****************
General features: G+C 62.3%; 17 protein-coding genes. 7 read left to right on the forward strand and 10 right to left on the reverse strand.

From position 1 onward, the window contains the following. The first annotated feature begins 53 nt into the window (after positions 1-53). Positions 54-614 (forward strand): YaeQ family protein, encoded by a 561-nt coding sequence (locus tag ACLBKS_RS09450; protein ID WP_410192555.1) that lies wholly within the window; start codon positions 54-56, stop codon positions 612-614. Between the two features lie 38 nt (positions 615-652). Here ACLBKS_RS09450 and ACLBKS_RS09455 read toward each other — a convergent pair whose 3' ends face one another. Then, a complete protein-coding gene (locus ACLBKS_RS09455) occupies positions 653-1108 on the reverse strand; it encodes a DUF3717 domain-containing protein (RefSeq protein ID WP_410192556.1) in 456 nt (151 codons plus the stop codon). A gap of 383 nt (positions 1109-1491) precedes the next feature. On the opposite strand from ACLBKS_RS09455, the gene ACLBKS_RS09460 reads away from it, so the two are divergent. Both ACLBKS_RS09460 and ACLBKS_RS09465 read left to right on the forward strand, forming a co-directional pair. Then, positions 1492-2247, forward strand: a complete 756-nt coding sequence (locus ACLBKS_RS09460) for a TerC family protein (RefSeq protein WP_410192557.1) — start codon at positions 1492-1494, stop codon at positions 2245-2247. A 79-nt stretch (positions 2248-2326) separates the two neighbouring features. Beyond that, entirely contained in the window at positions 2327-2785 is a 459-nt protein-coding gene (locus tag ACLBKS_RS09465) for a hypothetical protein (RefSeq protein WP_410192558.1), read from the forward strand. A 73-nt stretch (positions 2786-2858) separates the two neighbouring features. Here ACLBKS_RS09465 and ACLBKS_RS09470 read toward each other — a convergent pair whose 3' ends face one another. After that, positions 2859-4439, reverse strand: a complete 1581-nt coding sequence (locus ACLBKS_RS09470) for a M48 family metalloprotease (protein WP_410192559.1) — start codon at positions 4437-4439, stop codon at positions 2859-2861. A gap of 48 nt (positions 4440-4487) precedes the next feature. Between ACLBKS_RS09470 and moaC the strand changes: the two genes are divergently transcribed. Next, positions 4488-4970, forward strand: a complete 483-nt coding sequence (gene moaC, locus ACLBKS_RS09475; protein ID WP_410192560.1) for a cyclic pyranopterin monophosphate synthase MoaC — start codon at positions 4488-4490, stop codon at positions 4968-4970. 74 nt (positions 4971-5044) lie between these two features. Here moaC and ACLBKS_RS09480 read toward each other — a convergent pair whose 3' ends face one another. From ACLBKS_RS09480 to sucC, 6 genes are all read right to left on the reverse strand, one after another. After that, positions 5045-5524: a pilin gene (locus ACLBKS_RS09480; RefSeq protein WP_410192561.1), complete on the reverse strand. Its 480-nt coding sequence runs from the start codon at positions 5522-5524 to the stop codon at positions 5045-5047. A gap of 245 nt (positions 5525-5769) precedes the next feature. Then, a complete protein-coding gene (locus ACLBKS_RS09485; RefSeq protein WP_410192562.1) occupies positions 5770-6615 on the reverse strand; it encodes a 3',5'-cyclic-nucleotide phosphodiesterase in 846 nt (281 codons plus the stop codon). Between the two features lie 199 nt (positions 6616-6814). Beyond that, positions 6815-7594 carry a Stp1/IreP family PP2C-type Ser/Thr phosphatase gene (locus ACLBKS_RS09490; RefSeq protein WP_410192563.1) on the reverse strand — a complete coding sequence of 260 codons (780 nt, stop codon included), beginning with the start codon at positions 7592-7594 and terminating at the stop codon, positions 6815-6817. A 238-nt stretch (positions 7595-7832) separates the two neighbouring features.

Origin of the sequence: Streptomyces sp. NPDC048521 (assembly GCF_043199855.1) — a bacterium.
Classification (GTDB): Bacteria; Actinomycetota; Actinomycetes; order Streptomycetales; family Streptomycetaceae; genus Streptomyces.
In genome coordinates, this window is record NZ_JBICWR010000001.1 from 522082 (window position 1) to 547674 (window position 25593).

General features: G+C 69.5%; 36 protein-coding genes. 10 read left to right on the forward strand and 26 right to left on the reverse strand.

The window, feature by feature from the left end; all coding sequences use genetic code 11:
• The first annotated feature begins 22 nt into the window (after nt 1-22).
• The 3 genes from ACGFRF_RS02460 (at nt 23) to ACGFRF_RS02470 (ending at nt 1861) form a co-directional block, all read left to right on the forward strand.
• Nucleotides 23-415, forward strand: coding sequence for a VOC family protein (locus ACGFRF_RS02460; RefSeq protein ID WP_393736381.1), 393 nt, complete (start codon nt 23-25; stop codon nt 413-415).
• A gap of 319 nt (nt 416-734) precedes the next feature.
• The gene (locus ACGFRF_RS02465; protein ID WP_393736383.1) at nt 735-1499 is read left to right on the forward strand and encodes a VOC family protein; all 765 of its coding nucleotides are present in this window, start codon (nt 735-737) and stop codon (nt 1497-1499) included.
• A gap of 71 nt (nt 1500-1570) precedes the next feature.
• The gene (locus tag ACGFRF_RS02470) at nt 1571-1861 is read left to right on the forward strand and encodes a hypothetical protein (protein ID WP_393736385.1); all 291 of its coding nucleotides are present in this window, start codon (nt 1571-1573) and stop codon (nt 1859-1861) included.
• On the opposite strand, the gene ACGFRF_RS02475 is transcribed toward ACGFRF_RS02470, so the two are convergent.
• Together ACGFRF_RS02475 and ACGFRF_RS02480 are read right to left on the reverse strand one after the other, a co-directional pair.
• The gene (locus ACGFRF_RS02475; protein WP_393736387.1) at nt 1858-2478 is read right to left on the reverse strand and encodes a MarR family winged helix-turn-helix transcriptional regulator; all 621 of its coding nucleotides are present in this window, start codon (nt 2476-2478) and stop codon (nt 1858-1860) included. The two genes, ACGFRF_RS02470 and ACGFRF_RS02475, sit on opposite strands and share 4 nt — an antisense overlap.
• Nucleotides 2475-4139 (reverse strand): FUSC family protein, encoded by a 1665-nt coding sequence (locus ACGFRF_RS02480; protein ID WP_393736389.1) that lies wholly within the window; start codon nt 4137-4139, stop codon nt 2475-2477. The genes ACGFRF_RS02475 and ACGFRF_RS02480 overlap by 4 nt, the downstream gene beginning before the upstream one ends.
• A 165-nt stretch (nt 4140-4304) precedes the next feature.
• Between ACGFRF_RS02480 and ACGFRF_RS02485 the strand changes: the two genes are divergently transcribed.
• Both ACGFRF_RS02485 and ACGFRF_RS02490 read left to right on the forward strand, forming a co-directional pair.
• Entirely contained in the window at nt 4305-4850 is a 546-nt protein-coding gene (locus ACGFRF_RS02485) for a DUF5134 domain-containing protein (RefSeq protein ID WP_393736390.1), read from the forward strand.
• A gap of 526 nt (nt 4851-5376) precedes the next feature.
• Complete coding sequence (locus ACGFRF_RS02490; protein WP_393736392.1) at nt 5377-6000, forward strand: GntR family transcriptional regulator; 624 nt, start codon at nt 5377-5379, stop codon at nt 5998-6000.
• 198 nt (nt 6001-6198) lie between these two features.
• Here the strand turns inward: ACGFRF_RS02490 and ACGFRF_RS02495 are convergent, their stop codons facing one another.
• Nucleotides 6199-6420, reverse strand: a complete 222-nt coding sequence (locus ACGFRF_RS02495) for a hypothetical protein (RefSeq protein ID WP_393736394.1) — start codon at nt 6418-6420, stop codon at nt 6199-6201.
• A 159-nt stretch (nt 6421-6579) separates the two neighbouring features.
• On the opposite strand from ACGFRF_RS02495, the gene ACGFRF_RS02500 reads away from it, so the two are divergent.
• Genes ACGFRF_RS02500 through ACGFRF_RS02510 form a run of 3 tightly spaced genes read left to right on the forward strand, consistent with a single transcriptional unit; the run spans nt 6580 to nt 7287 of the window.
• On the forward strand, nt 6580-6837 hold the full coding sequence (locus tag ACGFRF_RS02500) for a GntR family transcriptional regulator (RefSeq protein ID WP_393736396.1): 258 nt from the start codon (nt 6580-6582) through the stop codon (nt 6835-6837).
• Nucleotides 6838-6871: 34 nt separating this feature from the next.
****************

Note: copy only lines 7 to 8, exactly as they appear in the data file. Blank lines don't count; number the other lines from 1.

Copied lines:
The window, feature by feature from the left end; all coding sequences use genetic code 11:
• The first annotated feature begins 22 nt into the window (after nt 1-22).